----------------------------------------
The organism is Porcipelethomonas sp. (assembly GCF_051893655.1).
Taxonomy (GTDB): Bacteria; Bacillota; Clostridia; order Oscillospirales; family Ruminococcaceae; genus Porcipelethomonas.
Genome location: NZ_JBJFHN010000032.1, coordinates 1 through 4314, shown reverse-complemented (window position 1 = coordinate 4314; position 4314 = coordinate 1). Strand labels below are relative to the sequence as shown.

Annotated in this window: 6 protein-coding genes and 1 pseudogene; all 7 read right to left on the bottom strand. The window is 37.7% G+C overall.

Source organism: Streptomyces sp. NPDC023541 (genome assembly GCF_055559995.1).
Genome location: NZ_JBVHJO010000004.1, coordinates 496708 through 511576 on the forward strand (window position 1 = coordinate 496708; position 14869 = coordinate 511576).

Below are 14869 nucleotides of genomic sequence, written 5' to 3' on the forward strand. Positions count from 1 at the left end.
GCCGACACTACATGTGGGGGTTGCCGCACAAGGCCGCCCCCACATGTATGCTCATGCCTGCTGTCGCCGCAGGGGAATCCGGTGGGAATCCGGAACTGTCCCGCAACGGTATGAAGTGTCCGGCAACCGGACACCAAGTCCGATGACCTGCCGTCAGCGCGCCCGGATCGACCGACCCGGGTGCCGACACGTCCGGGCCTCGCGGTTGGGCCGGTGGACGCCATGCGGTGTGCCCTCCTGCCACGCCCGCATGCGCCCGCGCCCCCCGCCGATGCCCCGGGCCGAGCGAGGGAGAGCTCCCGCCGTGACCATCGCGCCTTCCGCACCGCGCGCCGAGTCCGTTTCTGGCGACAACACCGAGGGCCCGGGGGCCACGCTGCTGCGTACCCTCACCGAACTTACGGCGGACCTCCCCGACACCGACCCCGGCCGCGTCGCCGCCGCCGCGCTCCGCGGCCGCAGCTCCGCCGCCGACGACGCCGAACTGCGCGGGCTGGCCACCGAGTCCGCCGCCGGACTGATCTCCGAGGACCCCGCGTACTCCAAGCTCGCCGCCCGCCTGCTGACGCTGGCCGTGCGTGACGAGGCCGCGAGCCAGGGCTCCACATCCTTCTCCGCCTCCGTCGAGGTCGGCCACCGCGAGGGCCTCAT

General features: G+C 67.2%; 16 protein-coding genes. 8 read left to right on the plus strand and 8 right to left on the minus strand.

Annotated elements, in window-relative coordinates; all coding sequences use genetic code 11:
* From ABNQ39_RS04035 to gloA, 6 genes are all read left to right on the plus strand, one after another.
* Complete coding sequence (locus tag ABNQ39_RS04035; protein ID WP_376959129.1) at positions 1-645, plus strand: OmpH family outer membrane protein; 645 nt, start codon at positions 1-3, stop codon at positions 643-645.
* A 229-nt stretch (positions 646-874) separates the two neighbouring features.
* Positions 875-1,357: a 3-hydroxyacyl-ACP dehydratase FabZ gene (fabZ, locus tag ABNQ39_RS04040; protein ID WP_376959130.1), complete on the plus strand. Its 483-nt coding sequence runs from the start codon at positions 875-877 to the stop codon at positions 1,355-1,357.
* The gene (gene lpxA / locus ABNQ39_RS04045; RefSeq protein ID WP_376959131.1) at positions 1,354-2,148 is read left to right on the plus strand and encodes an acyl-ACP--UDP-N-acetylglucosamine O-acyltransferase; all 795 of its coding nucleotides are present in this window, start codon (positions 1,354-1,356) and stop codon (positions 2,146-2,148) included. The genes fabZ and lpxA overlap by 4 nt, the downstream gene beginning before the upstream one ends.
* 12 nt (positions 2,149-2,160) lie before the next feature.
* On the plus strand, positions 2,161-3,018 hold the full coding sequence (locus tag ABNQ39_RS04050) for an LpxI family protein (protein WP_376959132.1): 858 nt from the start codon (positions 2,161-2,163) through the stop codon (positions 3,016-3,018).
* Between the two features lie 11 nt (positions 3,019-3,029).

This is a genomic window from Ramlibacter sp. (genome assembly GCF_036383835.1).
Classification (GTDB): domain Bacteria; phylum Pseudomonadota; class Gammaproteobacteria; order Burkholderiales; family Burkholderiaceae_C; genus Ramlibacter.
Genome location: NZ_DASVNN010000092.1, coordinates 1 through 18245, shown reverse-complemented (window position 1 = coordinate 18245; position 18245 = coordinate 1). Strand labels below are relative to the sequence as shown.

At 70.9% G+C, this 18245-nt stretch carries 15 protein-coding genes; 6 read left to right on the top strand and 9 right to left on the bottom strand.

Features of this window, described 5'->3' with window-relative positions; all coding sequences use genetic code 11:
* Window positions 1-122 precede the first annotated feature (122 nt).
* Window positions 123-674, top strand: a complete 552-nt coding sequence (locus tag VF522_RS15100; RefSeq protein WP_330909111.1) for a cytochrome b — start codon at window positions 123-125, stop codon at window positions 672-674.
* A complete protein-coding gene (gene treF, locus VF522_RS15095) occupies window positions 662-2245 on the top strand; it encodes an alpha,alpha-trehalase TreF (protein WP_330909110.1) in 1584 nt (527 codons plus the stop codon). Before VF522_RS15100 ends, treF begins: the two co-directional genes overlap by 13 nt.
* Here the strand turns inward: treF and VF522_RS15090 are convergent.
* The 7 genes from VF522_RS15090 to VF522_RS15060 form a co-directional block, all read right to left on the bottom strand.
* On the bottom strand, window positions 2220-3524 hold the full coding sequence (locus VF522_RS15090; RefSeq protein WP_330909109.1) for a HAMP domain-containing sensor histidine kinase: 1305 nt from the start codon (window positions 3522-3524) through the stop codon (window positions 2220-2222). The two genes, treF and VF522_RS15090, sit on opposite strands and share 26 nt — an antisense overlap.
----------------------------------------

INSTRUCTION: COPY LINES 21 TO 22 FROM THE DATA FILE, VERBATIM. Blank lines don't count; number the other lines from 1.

Genome location: NZ_DASVNN010000092.1, coordinates 1 through 18245, shown reverse-complemented (window position 1 = coordinate 18245; position 18245 = coordinate 1). Strand labels below are relative to the sequence as shown.

At 70.9% G+C, this 18245-nt stretch carries 15 protein-coding genes; 6 read left to right on the top strand and 9 right to left on the bottom strand.